Vanderbilt Basketball hires David Grace as Associate Head Coach

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Vanderbilt Basketball hires David Grace as Associate Head Coach

Graphic via Vanderbilt Athletics

Graphic via Vanderbilt Athletics

Graphic via Vanderbilt Athletics

Graphic via Vanderbilt Athletics

Simon Gibbs, Senior Writer

David Grace has officially been named associate head coach of the Vanderbilt men’s basketball team, the university announced Thursday afternoon.

This hire marks the first assistant coaching role filled by new Head Coach Jerry Stackhouse and Athletic Director Malcolm Turner.

Grace has the background to serve as a terrific complement to Stackhouse, who lacks prior experience in college coaching. Grace has a thorough background in the collegiate realm. He first made the switch from high school to college in 2006, when he accepted an assistant coaching position at Sacramento State. Since then, he has held assistant coaching roles at San Francisco state, Oregon State, UCLA, and Cal Berkeley.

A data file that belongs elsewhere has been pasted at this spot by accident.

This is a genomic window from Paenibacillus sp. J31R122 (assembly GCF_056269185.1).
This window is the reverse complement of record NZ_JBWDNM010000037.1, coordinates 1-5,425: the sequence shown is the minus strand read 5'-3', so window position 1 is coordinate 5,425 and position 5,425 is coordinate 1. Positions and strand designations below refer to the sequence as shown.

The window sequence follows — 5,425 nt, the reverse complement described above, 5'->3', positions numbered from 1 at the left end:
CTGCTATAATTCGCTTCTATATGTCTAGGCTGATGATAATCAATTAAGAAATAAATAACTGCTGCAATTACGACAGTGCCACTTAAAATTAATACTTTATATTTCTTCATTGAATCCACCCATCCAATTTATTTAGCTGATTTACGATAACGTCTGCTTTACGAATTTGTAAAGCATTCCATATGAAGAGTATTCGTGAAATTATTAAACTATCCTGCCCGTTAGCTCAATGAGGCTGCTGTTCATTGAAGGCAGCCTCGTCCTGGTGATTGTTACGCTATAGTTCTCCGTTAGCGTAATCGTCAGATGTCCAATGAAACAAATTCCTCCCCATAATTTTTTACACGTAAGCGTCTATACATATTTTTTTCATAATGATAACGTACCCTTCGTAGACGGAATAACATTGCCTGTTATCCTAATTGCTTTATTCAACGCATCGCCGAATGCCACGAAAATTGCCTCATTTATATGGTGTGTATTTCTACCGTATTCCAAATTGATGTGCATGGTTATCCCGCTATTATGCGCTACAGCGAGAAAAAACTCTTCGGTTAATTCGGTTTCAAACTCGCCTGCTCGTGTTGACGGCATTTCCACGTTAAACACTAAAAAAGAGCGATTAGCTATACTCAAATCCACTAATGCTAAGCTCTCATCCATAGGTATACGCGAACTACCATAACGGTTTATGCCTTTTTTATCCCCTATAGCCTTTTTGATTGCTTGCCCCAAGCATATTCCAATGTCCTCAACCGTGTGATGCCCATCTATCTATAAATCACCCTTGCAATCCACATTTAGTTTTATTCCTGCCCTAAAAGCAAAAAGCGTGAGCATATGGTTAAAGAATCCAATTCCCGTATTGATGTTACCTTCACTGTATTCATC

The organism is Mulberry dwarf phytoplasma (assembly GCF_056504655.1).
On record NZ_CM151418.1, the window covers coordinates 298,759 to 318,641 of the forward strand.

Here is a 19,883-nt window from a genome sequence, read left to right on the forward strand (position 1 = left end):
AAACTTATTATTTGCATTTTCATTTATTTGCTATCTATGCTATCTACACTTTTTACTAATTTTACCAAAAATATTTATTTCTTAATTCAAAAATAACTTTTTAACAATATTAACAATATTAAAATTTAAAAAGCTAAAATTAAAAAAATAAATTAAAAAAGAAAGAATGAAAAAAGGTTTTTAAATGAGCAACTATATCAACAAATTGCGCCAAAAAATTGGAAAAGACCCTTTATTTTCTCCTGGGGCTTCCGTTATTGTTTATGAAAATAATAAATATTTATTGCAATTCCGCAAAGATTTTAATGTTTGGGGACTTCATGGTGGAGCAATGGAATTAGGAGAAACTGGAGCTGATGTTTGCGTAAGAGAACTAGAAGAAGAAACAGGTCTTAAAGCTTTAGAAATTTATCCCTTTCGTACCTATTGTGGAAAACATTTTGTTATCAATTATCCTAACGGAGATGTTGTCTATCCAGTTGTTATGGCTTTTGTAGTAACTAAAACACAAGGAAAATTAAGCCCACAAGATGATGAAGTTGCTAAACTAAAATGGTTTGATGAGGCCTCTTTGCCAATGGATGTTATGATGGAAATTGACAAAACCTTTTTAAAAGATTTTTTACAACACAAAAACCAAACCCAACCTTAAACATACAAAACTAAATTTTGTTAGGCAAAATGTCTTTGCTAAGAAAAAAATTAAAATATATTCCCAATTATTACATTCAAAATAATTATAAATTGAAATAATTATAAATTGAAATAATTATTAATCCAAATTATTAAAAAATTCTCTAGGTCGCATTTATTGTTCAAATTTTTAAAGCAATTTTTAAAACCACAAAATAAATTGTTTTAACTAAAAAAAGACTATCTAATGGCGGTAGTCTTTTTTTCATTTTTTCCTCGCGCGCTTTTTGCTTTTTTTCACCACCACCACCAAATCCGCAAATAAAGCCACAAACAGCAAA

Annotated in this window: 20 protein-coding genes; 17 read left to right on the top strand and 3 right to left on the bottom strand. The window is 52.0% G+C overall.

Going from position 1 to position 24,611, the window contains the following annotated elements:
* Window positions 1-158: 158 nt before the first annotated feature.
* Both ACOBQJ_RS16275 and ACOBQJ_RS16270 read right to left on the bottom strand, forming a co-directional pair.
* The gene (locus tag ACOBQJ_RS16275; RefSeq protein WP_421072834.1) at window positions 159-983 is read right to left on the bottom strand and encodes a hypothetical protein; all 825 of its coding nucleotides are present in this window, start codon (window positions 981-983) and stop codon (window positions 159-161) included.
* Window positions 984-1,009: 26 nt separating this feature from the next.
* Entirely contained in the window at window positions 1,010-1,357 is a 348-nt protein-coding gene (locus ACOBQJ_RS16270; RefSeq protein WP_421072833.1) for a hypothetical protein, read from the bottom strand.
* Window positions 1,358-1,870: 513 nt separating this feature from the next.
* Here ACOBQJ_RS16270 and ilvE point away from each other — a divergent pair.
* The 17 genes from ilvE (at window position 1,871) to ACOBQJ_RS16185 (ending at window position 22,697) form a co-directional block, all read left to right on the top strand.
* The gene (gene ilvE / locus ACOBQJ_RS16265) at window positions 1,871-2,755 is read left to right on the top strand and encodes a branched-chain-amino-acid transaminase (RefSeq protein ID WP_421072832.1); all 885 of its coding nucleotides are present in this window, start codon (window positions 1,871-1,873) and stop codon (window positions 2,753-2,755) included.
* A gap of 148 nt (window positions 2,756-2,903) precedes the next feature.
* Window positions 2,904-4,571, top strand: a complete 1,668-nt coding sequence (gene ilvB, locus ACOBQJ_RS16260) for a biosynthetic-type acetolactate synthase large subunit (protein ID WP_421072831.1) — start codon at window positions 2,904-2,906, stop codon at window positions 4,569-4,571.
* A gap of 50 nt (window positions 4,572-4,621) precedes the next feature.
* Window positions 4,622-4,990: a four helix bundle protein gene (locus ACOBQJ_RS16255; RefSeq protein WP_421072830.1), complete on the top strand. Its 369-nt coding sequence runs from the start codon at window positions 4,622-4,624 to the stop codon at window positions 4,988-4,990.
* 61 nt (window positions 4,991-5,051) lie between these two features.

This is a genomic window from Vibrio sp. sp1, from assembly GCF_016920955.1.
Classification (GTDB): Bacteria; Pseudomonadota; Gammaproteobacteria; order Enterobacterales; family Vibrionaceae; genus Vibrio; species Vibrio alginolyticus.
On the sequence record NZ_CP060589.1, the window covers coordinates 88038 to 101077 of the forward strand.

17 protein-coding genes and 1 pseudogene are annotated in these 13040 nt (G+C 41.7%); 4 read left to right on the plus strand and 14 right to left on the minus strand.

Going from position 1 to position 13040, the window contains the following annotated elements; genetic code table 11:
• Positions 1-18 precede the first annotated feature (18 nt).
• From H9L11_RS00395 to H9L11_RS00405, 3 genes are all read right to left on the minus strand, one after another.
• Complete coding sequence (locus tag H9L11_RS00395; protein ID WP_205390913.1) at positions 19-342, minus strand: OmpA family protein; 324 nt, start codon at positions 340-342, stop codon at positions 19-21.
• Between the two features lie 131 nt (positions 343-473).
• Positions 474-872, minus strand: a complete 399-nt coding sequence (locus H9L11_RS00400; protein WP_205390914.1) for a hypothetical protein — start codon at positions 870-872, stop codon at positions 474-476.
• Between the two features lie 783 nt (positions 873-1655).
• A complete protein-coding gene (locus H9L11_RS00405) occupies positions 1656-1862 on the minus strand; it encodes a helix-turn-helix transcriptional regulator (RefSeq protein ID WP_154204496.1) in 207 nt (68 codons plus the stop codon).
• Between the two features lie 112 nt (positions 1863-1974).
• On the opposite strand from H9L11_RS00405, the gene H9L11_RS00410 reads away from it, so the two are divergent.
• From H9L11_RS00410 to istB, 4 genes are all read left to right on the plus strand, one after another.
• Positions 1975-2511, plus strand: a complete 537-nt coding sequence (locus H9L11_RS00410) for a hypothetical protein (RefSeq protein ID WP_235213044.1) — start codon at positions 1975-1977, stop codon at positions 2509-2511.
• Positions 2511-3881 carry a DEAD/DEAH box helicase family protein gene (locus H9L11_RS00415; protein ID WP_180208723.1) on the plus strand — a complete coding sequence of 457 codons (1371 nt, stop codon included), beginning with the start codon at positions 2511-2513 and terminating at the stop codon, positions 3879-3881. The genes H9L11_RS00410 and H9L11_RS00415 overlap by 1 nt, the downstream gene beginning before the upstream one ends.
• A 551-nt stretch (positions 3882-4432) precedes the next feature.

Above all, Grace is known in the basketball world for his immense recruiting skill.

In a 2016 poll, ESPN surveyed nearly 60 division-I coaches to create a list of the nation’s best recruiters. Grace, an assistant at UCLA at the time, cracked the top 10 at number seven (number one on the west-coast). Given his track record with recruits–Kevon Looney, Zach LaVine, Lonzo Ball, TJ Leaf, Kris Wilkes and Shareef O’Neal, just to name a few–and his relationship with successful AAU programs, the ranking is well-deserved.

At UCLA, Grace helped the Bruins to a 117-57 record with four NCAA Tournament appearances, including three Sweet Sixteens. He also helped bring in four top-five recruiting classes in his time with the program.

Grace has coached the Compton Magic, giving him ties to one of the biggest AAU programs on the west coast, and even co-founded an AAU team of his own: the Arizona Magic. This program, an affiliate of the Compton Magic, has made it as far as the Elite Eight (out of 338 AAU teams) under his leadership.

Prior to joining the coaching ranks, he spent 20 years in active duty in the U.S. Air Force, serving in Operation Desert Storm and in countries such as Turkey, Germany and Spain.

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